Beijing gearing up to meddle in Kashmir through CPEC, says Chinese media | world-news | Hindustan Times
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Beijing gearing up to meddle in Kashmir through CPEC, says Chinese media

Beijing invested in CPEC with an eventual aim to interfere in Kashmir dispute under the guise of protecting its investments, the Global Times has said.

world Updated: May 11, 2017 15:18 IST
Sutirtho Patranobis
The national flags of China and India at Vijay Chowk on Rajpath. The Chinese state media has indicated that China appears not to “interfere” in the internal affairs of other countries but its investments, for example in the CPEC, gives Beijing the perfect cover to launch its diplomatic game.
The national flags of China and India at Vijay Chowk on Rajpath. The Chinese state media has indicated that China appears not to “interfere” in the internal affairs of other countries but its investments, for example in the CPEC, gives Beijing the perfect cover to launch its diplomatic game.(HT File Photo)

It is finally out in the open. The China-Pakistan Economic Corridor (CPEC) will be Beijing’s road to Kashmir, state-run media has said, proving true India’s fear of China meddling in the dispute.

Beijing invested in the CPEC despite India’s concerns with the eventual aim of interfering in the Kashmir dispute under the guise of protecting its investments, state media said on Tuesday, putting on paper for the first time the country’s long-term strategy to play “mediator”.

“Given the massive investment that China has made in countries along the One Belt, One Road, China now has a vested interest in helping resolve regional conflicts including the dispute over Kashmir between India and Pakistan,” said an article in the nationalistic Global Times tabloid.

Chinese President Xi Jinping’s One Belt, One Road (OBOR) is an ambitious plan to build a new Silk Road linking Asia, Africa and Europe by pumping in billions of dollars in infrastructure projects such as railways, ports and power grids.

The write-up indicates that China only appears not to “interfere” in the internal affairs of other countries but its investments, for example in the CPEC, gives Beijing the perfect cover to launch its diplomatic game.

It probably explains the model of interference that China is beginning to follow: First invest, next interfere.

With its “iron brother” friendship with Pakistan, it is also fairly clear which way Beijing will swing when -- not if -- it decides to meddle in the complex Kashmir dispute.

India maintains that Kashmir is a bilateral problem to be resolved by New Delhi and Islamabad but Pakistan has never let go off an opportunity to seek mediation or raise the issue at global forums.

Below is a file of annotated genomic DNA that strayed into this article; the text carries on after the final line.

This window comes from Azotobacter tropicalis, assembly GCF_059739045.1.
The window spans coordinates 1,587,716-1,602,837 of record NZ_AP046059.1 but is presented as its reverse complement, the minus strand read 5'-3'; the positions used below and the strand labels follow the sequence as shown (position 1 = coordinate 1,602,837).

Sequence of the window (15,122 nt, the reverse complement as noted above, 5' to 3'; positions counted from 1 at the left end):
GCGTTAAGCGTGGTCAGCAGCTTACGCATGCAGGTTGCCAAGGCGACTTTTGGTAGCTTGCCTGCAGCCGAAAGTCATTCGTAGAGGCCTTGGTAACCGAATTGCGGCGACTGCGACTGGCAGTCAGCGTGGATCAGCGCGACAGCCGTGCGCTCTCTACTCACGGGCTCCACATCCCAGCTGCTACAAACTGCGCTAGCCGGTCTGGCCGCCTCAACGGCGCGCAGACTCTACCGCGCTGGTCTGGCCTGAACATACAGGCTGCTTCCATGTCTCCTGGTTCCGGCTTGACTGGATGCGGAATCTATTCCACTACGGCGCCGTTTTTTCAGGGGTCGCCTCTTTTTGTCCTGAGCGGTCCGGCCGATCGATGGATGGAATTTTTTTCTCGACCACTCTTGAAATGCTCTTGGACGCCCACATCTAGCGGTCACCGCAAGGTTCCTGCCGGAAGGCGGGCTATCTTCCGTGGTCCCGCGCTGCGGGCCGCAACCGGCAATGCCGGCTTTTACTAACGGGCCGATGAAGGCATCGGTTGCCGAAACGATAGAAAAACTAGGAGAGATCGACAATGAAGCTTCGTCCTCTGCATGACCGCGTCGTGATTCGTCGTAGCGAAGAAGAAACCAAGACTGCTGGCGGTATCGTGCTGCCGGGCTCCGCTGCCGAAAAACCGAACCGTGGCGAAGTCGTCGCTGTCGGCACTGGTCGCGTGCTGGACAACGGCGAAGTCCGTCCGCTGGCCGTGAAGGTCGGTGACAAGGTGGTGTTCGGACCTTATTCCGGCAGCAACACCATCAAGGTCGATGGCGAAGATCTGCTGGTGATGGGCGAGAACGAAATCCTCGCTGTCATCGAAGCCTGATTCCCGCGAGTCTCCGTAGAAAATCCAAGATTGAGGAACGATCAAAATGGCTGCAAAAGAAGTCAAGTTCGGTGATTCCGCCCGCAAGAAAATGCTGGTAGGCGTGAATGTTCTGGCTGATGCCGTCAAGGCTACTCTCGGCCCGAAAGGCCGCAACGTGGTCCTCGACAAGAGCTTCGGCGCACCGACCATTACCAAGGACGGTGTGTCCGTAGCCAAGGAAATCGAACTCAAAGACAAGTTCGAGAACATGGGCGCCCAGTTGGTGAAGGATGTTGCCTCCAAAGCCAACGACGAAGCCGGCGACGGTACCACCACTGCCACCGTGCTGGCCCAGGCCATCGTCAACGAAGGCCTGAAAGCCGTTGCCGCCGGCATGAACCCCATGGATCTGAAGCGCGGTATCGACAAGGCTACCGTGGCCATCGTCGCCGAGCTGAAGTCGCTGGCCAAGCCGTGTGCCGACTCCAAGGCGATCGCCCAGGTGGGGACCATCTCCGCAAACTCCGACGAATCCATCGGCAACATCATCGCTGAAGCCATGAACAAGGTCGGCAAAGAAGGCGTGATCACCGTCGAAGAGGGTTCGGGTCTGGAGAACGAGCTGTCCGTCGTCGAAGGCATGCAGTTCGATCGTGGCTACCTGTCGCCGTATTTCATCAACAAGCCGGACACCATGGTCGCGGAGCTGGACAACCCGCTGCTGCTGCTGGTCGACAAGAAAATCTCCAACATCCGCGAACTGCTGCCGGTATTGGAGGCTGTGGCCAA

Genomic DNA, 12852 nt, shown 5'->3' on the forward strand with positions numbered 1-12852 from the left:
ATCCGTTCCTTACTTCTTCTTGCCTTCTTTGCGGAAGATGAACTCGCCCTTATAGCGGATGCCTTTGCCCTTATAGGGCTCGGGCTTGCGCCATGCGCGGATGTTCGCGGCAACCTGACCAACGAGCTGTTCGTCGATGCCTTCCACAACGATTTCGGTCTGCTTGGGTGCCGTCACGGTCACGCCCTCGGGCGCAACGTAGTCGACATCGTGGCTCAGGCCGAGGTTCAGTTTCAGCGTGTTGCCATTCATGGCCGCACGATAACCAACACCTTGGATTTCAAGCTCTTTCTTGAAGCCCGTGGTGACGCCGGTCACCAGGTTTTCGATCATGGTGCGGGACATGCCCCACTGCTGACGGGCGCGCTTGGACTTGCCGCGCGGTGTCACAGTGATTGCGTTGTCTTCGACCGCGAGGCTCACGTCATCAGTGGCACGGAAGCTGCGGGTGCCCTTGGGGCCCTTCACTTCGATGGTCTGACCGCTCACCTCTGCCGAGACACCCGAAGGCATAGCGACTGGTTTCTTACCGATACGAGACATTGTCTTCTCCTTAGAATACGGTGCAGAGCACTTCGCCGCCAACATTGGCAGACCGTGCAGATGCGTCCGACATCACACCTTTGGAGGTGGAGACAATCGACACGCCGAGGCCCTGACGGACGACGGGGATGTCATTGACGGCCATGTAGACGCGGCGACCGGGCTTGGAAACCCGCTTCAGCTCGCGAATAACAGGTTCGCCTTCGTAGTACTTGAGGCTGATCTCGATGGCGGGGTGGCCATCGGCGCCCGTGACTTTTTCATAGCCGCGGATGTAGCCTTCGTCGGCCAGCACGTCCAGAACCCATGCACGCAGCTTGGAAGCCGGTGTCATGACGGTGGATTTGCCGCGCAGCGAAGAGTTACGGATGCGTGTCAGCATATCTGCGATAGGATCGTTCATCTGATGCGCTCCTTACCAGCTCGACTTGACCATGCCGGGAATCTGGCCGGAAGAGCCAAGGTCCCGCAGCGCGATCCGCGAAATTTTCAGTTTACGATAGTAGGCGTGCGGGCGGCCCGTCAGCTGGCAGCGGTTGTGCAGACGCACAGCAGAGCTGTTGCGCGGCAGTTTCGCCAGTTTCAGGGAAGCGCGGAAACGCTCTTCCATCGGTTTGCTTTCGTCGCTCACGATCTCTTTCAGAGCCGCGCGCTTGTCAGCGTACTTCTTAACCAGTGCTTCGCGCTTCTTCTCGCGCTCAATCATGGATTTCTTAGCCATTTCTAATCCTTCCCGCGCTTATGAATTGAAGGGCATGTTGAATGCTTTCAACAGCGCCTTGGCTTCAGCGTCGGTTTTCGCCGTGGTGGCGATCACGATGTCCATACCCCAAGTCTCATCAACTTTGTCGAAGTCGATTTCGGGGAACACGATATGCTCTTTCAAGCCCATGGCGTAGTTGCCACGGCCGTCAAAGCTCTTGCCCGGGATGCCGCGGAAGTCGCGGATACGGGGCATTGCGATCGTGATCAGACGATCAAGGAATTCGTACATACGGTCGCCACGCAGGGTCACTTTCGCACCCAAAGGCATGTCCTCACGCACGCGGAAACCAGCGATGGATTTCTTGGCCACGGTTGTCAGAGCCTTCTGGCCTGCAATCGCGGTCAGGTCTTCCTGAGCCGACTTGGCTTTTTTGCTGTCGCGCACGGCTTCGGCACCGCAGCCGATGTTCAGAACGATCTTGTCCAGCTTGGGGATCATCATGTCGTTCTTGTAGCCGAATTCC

The state-run tabloid also gave a clear indication why China isn’t exactly bothered about India’s sensitivities or concerns – to use one of Beijing’s favourite terms – over one of its “core” interests.

China was heavily invested in the One Belt, One Road and it was in Beijing’s interest to help resolve regional conflicts, it said.

“China’s recent mediation between Myanmar and Bangladesh over Rohingya issue shows the increased ability of Beijing in resolving conflicts beyond its borders to maintain regional stability,” the tabloid argued.

The Kashgar-to-Gwadar CPEC, a cluster of infrastructure and energy projects, passes through Pakistan-Occupied-Kashmir and India has repeatedly made China aware of its “sovereignty” concerns about the trade and energy corridor.

In fact, it is concerns with the CPEC that has forced India to keep a distance from the bigger OBOR project.

China’s decision to “mediate” between Myanmar and Bangladesh to resolve the Rohingya refugee crisis was a “prelude” to Kashmir, the article said.

But, mediation in Kashmir won’t be easy.

“For instance, while China has the capability to resolve conflicts through mediation given its increased economic influence, the nation needs to be very prudent in dealing with other big powers, India included, in the region,” it said.

“In fact, mediating between India and Pakistan over Kashmir issue would perhaps be one of the toughest challenges facing China in dealing with regional affairs to safeguard its overseas interests.”

China would gain experience from the Myanmar experiment, it said.

Myanmar is under international pressure over its crackdown on an estimated one-million strong Rohingya Muslims in Rakhine State. Rohingyas are regarded as illegal immigrants from Bangladesh, even when their families have lived in Myanmar for generations.